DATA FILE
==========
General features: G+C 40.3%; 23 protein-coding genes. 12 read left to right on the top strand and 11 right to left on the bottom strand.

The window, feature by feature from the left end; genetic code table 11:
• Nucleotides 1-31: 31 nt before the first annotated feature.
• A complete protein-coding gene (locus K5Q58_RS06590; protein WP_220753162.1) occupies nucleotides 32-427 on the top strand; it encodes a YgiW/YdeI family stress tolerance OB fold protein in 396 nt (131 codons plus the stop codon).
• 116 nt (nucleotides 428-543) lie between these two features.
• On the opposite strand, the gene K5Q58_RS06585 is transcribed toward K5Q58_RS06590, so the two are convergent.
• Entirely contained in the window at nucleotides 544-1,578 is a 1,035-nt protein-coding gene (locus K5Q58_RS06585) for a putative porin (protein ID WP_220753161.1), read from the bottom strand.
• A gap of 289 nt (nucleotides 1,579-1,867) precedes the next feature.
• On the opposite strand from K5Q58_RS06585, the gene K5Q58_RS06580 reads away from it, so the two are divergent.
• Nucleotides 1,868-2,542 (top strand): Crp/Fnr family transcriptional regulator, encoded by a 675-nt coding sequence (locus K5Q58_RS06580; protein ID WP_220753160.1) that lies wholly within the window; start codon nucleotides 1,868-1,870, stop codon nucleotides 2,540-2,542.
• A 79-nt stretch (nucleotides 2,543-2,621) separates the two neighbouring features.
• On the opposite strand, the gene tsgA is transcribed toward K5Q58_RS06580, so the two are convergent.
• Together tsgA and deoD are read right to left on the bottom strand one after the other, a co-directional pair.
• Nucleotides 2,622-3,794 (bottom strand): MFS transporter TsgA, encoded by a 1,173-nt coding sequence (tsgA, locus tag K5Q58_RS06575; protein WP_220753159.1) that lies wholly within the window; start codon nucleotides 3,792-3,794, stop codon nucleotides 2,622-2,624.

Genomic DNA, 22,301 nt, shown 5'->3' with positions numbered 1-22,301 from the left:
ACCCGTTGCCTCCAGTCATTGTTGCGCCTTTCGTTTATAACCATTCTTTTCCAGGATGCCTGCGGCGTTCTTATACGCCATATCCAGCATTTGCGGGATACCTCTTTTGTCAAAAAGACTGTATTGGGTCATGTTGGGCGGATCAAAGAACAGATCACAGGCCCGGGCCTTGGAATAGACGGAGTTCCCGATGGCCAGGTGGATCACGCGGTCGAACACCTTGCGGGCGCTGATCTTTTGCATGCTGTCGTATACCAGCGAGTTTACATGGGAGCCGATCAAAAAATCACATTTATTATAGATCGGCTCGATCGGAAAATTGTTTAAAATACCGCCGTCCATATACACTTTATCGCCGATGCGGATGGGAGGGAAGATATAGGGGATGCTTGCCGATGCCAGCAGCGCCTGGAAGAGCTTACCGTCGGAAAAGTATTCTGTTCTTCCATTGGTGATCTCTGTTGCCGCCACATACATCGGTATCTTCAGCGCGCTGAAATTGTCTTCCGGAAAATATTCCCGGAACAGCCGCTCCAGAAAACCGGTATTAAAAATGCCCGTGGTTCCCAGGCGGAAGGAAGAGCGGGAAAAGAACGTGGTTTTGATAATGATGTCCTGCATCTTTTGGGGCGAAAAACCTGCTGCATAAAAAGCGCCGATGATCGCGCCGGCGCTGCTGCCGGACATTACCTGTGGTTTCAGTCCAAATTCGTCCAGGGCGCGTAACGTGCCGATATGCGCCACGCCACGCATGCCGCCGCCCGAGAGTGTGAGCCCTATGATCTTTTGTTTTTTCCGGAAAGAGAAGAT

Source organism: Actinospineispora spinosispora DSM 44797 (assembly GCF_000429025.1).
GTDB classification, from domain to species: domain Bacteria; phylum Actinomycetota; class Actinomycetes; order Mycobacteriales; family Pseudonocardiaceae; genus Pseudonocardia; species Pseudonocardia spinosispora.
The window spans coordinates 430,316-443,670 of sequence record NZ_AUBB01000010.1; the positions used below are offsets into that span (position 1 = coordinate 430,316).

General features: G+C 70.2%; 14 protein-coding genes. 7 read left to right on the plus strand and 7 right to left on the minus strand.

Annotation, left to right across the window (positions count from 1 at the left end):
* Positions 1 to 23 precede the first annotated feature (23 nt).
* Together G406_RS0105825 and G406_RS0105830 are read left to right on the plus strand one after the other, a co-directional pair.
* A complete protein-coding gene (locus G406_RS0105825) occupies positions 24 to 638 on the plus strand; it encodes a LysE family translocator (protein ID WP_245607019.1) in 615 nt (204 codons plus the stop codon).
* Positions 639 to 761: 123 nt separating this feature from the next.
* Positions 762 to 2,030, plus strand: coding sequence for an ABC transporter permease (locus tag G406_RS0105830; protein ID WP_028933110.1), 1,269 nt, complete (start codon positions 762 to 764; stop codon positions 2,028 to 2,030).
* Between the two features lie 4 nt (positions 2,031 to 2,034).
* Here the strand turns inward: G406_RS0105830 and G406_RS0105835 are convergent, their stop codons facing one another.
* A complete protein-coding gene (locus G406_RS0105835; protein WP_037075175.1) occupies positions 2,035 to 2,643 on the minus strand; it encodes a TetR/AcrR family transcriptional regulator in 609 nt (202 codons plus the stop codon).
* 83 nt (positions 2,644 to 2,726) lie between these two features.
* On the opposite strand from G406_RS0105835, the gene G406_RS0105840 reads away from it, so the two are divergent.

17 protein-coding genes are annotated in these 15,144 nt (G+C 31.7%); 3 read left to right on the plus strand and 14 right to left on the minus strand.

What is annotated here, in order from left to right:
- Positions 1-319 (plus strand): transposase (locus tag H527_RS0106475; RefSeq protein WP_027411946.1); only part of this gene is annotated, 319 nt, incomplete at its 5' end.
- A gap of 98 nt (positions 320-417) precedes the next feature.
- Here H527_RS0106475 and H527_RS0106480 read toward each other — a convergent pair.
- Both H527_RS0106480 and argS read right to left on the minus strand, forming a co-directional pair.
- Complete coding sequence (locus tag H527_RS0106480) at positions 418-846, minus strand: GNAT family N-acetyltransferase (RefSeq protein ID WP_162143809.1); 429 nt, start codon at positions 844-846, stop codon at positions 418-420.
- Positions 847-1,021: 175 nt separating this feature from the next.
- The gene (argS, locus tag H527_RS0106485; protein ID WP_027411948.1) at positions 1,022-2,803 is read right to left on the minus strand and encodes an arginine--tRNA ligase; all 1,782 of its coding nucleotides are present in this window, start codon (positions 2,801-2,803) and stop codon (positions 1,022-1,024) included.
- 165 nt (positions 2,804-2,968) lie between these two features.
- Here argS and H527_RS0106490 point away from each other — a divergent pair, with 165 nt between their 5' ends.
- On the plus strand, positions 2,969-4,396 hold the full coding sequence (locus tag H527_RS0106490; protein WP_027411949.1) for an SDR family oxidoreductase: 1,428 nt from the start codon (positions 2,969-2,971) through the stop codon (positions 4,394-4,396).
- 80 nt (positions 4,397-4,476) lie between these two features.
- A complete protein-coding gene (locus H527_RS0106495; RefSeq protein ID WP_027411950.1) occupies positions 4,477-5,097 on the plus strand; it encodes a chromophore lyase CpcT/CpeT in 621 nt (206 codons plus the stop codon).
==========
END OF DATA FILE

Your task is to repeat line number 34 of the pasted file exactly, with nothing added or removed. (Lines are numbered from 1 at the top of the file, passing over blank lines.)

- Positions 1-319 (plus strand): transposase (locus tag H527_RS0106475; RefSeq protein WP_027411946.1); only part of this gene is annotated, 319 nt, incomplete at its 5' end.